"So for me to be able to tell the story of the good that investors are doing, and to show how, one house at a time, this market is going to get turned around — telling that story is the greatest part of all this."
In fact, the Flip Men even contend that once a lender forecloses on a property — something they're personally powerless to prevent — their model of private investors buying a foreclosure at auction, making significant renovations and ultimately selling the property is the optimal outcome. Because if a foreclosure doesn't sell at auction, the only alternative left is bank repossession — a designation also known as Real Estate Owned or REO.
"Honestly I think selling at auction is going to have less of a negative impact than when it goes back to the bank," said Daren Blomquist, director of marketing communications for leading foreclosure data source RealtyTrac. "You're getting an investor who's buying the property and taking instant ownership of it. Usually these investors want a quick turnaround, so they're going to start fixing up the property and putting improvements into it right away.
"Typically the banks are not as quick about turning around (foreclosures). They may take several months — our data shows on average it takes more than 190 days after a bank takes back a property at (a failed) auction before they resell it on the market. So that whole time the property is just sitting there, obviously vacant and falling into a state of disrepair."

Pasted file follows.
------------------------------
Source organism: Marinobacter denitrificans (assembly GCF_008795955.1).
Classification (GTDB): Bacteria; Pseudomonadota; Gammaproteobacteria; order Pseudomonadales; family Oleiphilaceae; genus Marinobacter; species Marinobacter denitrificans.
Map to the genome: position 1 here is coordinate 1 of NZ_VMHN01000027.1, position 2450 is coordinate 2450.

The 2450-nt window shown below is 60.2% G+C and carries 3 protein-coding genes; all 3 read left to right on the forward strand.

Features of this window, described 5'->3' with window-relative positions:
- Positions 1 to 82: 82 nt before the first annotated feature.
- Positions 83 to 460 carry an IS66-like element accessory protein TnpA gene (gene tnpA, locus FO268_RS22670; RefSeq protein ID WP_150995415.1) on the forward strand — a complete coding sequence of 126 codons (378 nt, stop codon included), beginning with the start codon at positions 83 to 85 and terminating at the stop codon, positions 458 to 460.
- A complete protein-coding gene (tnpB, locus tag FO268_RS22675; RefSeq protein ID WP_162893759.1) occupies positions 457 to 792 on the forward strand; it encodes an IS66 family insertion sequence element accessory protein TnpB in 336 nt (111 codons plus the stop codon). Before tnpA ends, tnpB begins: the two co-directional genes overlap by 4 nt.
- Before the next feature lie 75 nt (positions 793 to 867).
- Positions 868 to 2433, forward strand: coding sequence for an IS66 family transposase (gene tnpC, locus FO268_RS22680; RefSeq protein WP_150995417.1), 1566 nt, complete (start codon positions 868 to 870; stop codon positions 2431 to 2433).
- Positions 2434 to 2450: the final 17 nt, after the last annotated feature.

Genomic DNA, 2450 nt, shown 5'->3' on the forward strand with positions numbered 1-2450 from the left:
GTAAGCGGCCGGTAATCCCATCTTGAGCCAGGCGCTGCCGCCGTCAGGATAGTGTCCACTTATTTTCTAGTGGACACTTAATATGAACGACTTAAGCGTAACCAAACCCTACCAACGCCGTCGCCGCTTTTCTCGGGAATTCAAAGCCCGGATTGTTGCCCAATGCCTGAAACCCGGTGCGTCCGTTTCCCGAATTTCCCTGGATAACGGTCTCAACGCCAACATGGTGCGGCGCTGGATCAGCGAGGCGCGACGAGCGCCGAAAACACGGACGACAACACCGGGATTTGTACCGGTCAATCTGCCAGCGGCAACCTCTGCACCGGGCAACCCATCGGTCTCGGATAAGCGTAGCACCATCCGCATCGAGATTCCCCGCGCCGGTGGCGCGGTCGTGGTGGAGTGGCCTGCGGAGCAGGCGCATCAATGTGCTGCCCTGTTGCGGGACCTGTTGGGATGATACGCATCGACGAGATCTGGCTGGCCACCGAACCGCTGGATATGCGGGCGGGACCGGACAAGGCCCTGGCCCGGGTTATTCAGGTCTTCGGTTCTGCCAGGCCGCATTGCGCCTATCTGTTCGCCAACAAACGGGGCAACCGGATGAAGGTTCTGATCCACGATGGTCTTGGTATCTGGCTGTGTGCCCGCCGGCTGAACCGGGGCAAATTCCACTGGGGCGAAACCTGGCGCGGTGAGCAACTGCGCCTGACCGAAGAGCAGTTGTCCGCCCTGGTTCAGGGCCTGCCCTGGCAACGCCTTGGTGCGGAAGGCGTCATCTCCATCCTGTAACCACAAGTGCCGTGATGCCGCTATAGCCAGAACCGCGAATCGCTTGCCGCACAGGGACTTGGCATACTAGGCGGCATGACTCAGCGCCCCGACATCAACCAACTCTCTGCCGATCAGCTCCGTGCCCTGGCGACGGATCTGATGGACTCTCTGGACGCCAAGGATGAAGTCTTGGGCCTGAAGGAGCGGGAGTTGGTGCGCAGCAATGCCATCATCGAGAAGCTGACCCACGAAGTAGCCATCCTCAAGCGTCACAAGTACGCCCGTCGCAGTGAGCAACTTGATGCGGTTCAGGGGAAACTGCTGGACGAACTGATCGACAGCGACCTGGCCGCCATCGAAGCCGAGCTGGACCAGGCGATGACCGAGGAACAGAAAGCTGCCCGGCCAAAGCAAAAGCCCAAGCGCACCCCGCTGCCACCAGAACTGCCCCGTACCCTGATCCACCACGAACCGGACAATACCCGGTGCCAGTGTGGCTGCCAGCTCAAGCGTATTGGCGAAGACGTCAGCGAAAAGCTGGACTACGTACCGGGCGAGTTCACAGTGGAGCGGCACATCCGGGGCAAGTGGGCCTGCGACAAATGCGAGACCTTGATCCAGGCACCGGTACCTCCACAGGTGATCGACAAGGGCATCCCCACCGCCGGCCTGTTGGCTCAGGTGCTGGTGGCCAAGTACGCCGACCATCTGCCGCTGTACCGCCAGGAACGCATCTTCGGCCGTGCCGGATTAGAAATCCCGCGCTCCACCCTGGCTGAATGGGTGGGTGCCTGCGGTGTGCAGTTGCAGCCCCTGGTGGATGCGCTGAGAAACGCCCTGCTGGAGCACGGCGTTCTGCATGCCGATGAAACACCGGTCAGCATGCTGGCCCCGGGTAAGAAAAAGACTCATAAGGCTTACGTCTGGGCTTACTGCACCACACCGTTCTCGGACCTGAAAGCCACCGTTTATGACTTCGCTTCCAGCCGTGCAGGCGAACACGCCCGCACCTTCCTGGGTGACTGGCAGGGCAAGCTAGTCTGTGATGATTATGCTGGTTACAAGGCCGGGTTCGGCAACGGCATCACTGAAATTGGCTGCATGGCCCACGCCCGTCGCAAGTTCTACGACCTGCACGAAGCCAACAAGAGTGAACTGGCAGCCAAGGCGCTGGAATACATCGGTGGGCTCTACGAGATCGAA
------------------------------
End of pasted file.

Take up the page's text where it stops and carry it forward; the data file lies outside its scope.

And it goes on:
Blomquist estimates 90 percent of foreclosures that go to auction don't generate the minimum bidding price and so fall into REO status by default, a figure that is especially problematic in light of data reported by the nonprofit website ForeclosureHelpandHope.org: "Homes in foreclosure that become vacant provide sites for crime or other neighborhood problems. One foreclosure can impose up to $34,000 in direct costs on local government agencies, including inspections, court actions, police and fire department efforts, potential demolition, unpaid water and sewage, and trash removal."
In the premiere episode of "Flip Men" that debuted Oct. 25, Clark and Baird buy a three-bedroom property in Salt Lake City near the Interstate 80 overpass of State Street. They pay $63,931 for a house they've never laid eyes on.
Cameras catch Baird kicking in the front door the first time the partners step foot on the property (at foreclosure auctions, keys don't come with the winning bid).